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I am having a Database. The size of my database is near about 4GB(Only .mdf file). In that database only few tables present which have the maximum data of database. One of them and the biggest table is Table1. This is a huge table means everyday near about 80000 data inserted and same no. of records deleted. There are 30 days * 80000 records present in that table. This table is used very frequently. Hence it takes time to query large data. So my development team decided to create Partition of same table. Table11 has four columns in primary key.
Primary Key Columns :

  1. ChequeDate Date
  2. RunNo Int
  3. SorterNo Int
  4. SequenceNo Int

We decided to partition the table on the basis of SequenceNo column.


I created a partition script and ran it which partitions an existing table. This works perfectly.
Next I run a "rollback" script to remove the partitioning. This also runs perfectly.

When I try to reapply partitioning on the same table it gives me the error mentioned in title. I found a manual solution that worked for me.

My problem is this process should run from a script only. No manual work should be necessary.

I assume that the problem is in the rollback script:

ALTER TABLE [dbo].[Table1] DROP CONSTRAINT [PK_Table1] with (move to [primary]);
DROP PARTITION SCHEME Table1PartSch
DROP PARTITION FUNCTION Table1PartFunc

ALTER DATABASE [MyDataBase] REMOVE FILE Table125LData;
ALTER DATABASE [MyDataBase] REMOVE FILE Table117LData;
ALTER DATABASE [MyDataBase] REMOVE FILE Table17LData;
ALTER DATABASE [MyDataBase] REMOVE FILE Table12LData;
ALTER DATABASE [MyDataBase] REMOVE FILE Table1RestData;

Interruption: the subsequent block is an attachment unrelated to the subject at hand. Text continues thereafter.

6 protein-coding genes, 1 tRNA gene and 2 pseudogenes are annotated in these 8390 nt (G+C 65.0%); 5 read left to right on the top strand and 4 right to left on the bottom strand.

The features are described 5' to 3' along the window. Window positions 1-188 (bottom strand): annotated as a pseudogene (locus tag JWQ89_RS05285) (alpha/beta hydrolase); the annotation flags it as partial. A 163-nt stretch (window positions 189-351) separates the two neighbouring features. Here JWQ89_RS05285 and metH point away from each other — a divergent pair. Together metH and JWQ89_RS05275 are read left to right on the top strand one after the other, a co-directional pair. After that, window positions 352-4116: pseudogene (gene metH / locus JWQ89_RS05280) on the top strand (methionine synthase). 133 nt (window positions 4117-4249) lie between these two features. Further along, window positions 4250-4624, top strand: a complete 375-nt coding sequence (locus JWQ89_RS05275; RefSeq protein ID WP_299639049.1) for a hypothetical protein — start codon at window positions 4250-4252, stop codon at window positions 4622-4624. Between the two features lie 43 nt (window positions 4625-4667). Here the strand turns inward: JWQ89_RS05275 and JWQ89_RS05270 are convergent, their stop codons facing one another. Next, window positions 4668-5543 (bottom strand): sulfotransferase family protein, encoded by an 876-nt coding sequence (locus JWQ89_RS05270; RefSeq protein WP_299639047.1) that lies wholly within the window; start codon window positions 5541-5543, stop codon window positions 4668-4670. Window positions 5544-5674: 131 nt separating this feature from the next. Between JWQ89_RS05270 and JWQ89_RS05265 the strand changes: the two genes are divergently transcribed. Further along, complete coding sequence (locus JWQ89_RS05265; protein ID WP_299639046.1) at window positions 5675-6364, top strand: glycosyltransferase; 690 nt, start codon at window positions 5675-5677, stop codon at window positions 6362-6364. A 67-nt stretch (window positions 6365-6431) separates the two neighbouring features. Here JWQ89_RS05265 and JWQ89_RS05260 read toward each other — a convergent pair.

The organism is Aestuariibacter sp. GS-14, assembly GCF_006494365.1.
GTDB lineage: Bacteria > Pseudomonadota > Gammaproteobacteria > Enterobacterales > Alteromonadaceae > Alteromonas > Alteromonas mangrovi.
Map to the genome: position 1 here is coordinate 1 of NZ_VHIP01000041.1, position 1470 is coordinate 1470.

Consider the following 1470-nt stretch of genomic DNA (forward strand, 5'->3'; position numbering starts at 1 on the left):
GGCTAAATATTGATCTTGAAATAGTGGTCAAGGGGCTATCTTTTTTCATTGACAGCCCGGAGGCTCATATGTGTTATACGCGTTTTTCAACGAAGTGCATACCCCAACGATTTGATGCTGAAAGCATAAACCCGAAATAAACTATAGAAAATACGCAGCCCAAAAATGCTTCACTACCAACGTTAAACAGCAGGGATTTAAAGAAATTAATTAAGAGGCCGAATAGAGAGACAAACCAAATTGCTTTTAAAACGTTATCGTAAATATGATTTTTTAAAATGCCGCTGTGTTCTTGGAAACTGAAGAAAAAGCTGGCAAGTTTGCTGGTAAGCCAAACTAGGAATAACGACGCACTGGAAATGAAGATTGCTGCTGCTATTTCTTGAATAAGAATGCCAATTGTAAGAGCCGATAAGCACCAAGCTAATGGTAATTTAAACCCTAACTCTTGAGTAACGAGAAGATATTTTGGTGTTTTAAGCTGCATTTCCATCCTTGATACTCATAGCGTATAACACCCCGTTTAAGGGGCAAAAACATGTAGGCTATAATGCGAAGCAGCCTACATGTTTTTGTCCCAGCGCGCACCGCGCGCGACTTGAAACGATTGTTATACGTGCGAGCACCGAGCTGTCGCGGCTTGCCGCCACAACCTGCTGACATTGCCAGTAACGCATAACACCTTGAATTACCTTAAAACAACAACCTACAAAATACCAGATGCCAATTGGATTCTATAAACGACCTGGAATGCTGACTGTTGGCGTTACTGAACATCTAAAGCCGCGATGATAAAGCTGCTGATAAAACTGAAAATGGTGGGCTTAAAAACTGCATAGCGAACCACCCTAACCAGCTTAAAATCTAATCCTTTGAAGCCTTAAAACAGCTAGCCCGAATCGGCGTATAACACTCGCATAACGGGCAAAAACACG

GO
ALTER DATABASE [MyDataBase] REMOVE FILEGROUP Table125LFG;
ALTER DATABASE [MyDataBase] REMOVE FILEGROUP Table117LFG;
ALTER DATABASE [MyDataBase] REMOVE FILEGROUP Table17LFG;
ALTER DATABASE [MyDataBase] REMOVE FILEGROUP Table12LFG;
ALTER DATABASE [MyDataBase] REMOVE FILEGROUP Table1RestFG;
GO

If someone have better solution other than Partitioning, to this situation is Welcome.

  • Actually this script I am testing on Development Environment. If everything gets perfect then this will be applied to Live sever. – RJ1990 Aug 21 '13 at 12:16
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File '%ls' cannot be reused until after the next BACKUP LOG operation.

SQL Server insists that a backup is taken before a file is reused so it can guarantee database recovery in case of disaster.

The minimum backup needed is a log backup, but the documentation recommends a full database backup after any operation that adds or removes files from a database:

Extract

By adding a file, removing it, and attempting to add it again, you run into this requirement.

If you have a genuine need to add and remove files, you will need to add a BACKUP DATABASE or BACKUP LOG statement to your script.

This backup will form part of the recovery chain, so it is important you keep it safe in case you need to recover the database.

See BACKUP (Transact-SQL) for syntax details and further information.

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1

What Paul says is the major understanding someone should take from this error. Having said that, if you're in a development environment, like the OP mentions, and you're testing file/filegroup creation scripts, etc., and you do not care about a recovery scenario, you can

change your recovery model to simple and restart the database.

or, alternatively, and completely unsupported, you can,

truncate your transaction log without backing it up.

By changing the mode to simple, you will only be able to recover from a backup and any changes since then will be unrecoverable. See Recovery Models for more info.

By truncating your log, you're removing the change operation. Therefore, it won't bug require you to perform a backup before reusing the file. But nowadays, you can't truncate the log without backing it up, but Brent Ozar has a good page where he describes a hack to perform a truncation without actually backing up the log.

To reiterate, these are both cases where you're not concerned about needing to recover data. Brent even includes the warning "Don’t try what you’re about to see at home".

Here's the syntax of that operation:

BACKUP LOG [DATABASE_NAME] TO DISK='NUL:'

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